When taking out playoff insurance at the trade deadline, a couple of National Hockey League teams shifted their policy preference from goaltending to grit.
Count the Washington Capitals as a team determined to butt in and shove their way to the Eastern Conference final for the first time since 1998, picking up Scott Walker and Eric Belanger on Wednesday to give even more latitude to Alex Ovechkin and the big guns up front.
The Caps have played three straight seven-game series with Ovechkin, Nicklas Backstrom, Alexander Semin, Mike Green, etc., but lost two, including one to ’09 Cup champions Pittsburgh. As well as hoping Jose Theodore can shut the door in goal, they’ll need that extra muscle.
The Ottawa Senators intend to get home ice and get the most out of it in the early rounds, by picking up big defenceman Andy Sutton and forward Matt Cullen in the days leading up to the deadline.
“I think now we’re 14 or 15 forwards deep, so if we are in the playoffs and make a run, I think we’re fairly well protected in that area,” general manager Bryan Murray said. “Sutton, a big guy and defensive-type defenceman, provides some depth for us in that area, but more than that, I think he’ll be a real element on our hockey team. He’s big and strong, tougher around the net.”
The 6-foot-6, 245-pound Sutton partially counters big division rival defencemen such as Zdeno Chara in Boston, Hal Gill in Montreal and Chris Pronger in Philadelphia.
The Flyers, cursed by bad luck in goal at crunch time during the years, decided they could get by without the injured Ray Emery, leaving the job in Michael Leighton’s hands and relying on good, old fashioned Broad St. brawn to see them through in April. But they had pursued defenceman Dan Hamhuis of the Predators.
The Islanders, sitting five points out of a playoff spot at the deadline, gave up Sutton, but retained the goalie who could get them the playoff spot they need so badly for revenue. Dwayne Roloson was rumoured to be going several places, but stayed put on the Island, as did Tomas Vokoun in Florida, the Panthers sitting two points back of the Isles.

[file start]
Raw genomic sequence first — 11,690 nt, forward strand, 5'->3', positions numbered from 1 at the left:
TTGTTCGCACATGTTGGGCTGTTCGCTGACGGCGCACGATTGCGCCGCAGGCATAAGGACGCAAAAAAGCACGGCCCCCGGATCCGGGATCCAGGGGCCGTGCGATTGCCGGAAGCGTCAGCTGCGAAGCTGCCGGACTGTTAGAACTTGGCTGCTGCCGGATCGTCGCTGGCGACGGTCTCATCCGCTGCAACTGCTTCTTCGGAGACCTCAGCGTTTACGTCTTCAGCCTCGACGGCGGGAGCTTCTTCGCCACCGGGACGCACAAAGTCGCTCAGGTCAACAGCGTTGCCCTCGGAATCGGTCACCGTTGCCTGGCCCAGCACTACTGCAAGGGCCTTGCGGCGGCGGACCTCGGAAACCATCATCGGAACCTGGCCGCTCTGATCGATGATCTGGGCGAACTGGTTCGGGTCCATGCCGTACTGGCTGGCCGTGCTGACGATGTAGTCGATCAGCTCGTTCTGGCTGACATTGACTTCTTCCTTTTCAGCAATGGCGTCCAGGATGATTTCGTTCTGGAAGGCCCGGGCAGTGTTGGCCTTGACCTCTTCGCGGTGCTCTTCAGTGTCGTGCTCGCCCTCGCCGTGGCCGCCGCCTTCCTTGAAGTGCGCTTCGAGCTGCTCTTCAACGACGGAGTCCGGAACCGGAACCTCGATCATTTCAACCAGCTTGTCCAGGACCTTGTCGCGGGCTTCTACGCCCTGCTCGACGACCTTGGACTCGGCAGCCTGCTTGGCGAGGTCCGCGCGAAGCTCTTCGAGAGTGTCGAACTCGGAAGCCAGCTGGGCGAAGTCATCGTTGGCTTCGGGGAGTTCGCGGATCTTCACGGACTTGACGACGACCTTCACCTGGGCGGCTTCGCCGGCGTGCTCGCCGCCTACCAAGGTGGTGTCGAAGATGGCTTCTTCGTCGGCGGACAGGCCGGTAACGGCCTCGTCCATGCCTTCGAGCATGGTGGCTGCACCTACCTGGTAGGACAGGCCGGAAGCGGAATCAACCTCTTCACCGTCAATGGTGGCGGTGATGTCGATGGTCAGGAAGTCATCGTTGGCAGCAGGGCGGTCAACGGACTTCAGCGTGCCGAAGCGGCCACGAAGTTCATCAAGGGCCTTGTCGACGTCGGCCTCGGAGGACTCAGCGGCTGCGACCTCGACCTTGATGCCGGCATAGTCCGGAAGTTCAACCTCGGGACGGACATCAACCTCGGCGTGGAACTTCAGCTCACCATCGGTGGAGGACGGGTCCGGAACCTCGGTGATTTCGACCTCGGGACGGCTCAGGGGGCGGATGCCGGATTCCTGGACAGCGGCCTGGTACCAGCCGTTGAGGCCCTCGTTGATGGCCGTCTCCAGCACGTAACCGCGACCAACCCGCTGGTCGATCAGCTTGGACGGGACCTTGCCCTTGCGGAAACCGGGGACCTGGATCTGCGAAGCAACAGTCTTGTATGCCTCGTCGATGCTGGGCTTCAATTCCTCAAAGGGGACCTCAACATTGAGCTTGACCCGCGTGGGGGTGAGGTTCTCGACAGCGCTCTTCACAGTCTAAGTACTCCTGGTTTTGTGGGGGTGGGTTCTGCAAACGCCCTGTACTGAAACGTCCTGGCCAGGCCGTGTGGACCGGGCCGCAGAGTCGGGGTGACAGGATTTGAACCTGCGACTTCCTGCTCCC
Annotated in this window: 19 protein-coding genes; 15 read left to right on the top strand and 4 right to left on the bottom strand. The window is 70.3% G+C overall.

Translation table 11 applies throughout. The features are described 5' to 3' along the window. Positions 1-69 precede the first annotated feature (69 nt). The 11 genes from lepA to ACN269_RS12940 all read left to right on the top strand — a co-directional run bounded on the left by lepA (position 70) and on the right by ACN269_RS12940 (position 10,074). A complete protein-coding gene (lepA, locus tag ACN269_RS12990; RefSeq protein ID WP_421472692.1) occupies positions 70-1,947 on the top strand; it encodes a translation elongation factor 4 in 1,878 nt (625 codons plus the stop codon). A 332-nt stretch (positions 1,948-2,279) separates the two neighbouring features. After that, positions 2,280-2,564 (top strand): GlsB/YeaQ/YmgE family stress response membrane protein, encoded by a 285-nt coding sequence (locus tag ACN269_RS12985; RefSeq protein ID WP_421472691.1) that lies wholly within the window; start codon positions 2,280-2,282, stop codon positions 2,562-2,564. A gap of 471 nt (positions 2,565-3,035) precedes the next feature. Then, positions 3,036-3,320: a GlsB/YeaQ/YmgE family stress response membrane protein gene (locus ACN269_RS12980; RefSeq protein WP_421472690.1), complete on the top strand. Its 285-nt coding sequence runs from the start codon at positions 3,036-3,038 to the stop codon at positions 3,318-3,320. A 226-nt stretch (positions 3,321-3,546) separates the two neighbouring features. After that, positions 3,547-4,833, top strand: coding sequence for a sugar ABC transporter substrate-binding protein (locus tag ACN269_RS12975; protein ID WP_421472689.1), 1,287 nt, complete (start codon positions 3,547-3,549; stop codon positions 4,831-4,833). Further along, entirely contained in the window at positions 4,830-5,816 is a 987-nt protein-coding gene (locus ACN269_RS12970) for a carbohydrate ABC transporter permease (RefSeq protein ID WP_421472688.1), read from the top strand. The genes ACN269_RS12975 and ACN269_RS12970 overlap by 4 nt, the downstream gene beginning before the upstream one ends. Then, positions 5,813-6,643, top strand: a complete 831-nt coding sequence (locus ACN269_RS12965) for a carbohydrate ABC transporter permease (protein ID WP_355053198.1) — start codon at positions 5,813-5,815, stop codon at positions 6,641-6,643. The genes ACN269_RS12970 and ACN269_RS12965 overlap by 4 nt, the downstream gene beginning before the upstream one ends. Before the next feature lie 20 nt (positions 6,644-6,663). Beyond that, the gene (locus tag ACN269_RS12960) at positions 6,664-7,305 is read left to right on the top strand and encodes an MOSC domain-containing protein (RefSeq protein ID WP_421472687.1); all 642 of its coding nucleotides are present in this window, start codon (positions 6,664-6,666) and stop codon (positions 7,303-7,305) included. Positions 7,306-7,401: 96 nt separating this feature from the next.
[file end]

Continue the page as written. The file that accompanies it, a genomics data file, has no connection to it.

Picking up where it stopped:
In the West, the Phoenix Coyotes are not only alive, they seem bent on filling their cavernous arena in April with possible home ice advantage dates.
To that end, they added at least three useful pieces on Wednesday in Wojtek Wolski, Lee Stempniak and defenceman Derek Morris.
But they could also wind up in the first round against another up-and-coming team from the Pacific Division, the Los Angeles Kings, who made one significant move Wednesday, acquiring forward Jeff Halpern for his spade work.
It surprised many people that the San Jose Sharks didn’t make some kind of splash to guard against another first-round flop. Expect more nervous glances at the standings as they watch the Detroit Red Wings get their act together and set up a possible 1-versus-8 match, which would be a huge psychological edge to a team that has been in the past two finals against the so-called best team never to win the Cup in the past decade.
Chicago, not tampering with a long and meticulous plan of building through the draft, will rely on the tandem of Cristobal Huet and Antti Niemi to see them through, deciding their top-ranked goals-against average in the West, 2.31, is not a winter illusion.